For the love of Meatloaf (the singer, not the delicious meal), let’s give thanks to one of pop/rock’s most beautiful duet-songwriters. Sure, the songs Meatloaf sings on his own are ok, but the duets, a ha, the duets are where he reels you in for good. He first started duet-ing in his first stage name’s band’s album Stoney and Meatloaf. Later in 1989, Meatloaf released a compilation with “Total Eclipse of The Heart”-singer Bonnie Tyler filled classic remakes of the two singers’ most famous tracks. But undoubtedly Meatloaf’s greatest songstress to share vocals with was without a doubt Ellen Foley. Ellen is most well known for singing on Meatloaf’s epic operatic track “Paradise By The Dashboard Light” off of his breakthrough album Bat Out of Hell. But Ellen had some tricks up her own sleeve, and in 1979 (two years after the popularity of her Meatloaf collaboration,) Ellen released her excellent debut album Night Out.
Night Out is an excellent glam pop album backed by a star-studded co-production team of Mick Ronson (of David Bowie-guitar fame) and Ian Hunter (of Mott The Hoople). The album opens with the first single , the piano-heavy “We Belong To The Night.” A song that she wrote herself, the song shows wonderful lyrical imagery amongst Foley’s soulfulness in lines like “Dancin’ on the street In the heat of the neon/The quiet in the cool night air Makes it easy to breathe.” The second song “What’s A Matter Baby” was actually a minor hit in the States, and with good reason. The song was written by legendary Brooke Benton-producer Clyde Otis, and the song certainly recalls melodic deepness of Stax Records and Dinah Washington.
Ellen follows up her hit song with an excellent E Street-style cover of The Rolling Stones’ “Stupid Girl.” The song is a serious blast, and Mick’s distorted guitar is excellent on the glammed-up remake. Next we have one of the strongest songs on the album, the experimentally produced title track “Night Out.” Another song written by Ellen, this time around Ellen boosts her soulful confidence excellently with a large array of backup vocals from Rory Dodd and Mick Ronson.
Following is another excellent cover, this time of “Thunder and Rain,” originally by English pub-rocker Graham Parker. This undoubtedly one of Parker’s most well known songs, and Ellen compliments it well alongside terrific string arrangements and chaotic lead guitar. Next we have Ellen slowing things down a bit, and she lets Ian Hunter’s terrific organ playing compliment her distraughtness on the beautiful “Sad Song.” She sings brokenheartedly in the chorus about how down in the dumps a song can make you feel over a grandiose string arrangement.
Next we have a track penned by former Brian Eno touring guitarist, Phillip Rambow, “Young Lust.” The song is very minimal, and has a multitude of varied harmonies, two traits Rambow very well could have picked up from all his years with Eno, and Ellen performs it wonderfully. Then we have the very pop-punk track, “Hideaway.” Singing a classic tale of “running away together,” the song is a beautiful track that makes you feel romantic and a compellingness to dance simultaneously. Lastly we have the slow piano ballad “Don’t Let Go.” The song recalls broken-vocaled moments of Laura Nyro, and the lyrics showcase a personal moment of thoughts of suicide. The song has that classic uplifting beauty that seemed to be of exclusivity in 70s pop. The song is so good, that Ian Hunter would sing it himself on his 2002 orchestral live album Strings Attached.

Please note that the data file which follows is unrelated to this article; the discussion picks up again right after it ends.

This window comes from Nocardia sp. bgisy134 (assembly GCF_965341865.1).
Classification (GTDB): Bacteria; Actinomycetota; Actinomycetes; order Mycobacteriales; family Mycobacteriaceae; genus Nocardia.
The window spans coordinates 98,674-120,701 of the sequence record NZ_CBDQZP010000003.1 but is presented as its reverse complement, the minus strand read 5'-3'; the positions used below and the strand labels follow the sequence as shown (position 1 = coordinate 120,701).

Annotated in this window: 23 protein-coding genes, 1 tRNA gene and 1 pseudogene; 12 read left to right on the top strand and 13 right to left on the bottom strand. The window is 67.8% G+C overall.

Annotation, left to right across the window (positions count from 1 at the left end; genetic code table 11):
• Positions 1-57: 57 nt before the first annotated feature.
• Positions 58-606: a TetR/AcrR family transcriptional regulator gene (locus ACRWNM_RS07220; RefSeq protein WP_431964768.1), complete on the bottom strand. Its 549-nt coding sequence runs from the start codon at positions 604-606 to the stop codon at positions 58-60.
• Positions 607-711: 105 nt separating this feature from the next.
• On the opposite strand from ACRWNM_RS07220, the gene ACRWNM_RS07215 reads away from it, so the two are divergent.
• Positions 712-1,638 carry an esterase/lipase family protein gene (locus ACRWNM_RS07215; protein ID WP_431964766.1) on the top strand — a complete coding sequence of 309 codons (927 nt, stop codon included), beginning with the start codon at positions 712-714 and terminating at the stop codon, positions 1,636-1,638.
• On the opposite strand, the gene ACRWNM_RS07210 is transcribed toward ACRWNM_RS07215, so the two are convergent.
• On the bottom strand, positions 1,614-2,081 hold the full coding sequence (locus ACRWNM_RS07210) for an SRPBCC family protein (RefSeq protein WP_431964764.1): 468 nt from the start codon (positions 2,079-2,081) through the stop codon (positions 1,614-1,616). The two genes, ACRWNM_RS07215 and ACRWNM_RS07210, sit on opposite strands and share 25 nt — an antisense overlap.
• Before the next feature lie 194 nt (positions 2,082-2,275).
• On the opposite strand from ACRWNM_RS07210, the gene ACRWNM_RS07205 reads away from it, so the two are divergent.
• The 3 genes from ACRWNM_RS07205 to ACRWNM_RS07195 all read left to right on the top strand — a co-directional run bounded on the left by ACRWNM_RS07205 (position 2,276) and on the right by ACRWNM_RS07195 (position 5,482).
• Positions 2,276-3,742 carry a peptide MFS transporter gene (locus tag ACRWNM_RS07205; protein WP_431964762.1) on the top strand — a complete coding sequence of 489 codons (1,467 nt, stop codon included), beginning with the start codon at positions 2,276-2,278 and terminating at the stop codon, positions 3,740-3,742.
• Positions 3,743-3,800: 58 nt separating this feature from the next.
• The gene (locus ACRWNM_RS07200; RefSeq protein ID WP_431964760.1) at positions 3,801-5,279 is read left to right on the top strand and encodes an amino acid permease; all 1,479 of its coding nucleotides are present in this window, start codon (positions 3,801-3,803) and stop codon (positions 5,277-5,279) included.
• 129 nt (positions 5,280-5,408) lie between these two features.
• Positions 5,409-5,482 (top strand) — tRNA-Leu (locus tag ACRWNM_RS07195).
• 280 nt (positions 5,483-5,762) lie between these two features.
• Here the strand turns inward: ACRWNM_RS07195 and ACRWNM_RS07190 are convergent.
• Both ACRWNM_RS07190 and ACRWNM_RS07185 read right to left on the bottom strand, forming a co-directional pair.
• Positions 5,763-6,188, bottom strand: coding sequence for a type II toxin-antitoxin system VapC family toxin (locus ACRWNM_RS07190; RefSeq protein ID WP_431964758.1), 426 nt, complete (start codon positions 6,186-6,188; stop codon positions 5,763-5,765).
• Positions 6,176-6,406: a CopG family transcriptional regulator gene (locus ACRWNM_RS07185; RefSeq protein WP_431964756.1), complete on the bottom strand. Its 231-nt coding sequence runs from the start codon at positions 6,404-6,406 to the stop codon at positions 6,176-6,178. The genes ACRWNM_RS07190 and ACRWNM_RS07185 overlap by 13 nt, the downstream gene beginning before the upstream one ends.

As previously mentioned, Ellen did find a minor hit with the wonderful “What’s A Matter Baby,” but unfortunately the album itself only sat at the shallow end of the Billboard 200 for a limited time. Ellen fortunately found much more success as an actress in the 80s, starring in Tootsie, Cocktail, and both seasons of NBC’s short-lived but highly talked about, Night Court. Shortly after the release of her debut, Ellen began dating The Clash’s Mick Jones, who would go onto help make her second album, Spirit of St. Louis. Ellen’s second and third album unfortunately never quite lived up to the glam-beauty of Night Out, despite interesting duets with her then boyfriend.
Ellen currently teaches at The Paul Green School of Rock Music in Manhattan, but unfortunately there still has not been an vinyl reissue of her amazing debut album. Like many gutsy and glammy pop/rock females of the 70s, Foley was heavily overshadowed by the boys’ club of the heyday. Meatloaf/The Clash collaborator Ellen Foley deserves to be up there with the likes of Pat Benetar and Heart, but for the time being, Night Out is one of American-classic rock’s most under-appreciated gems.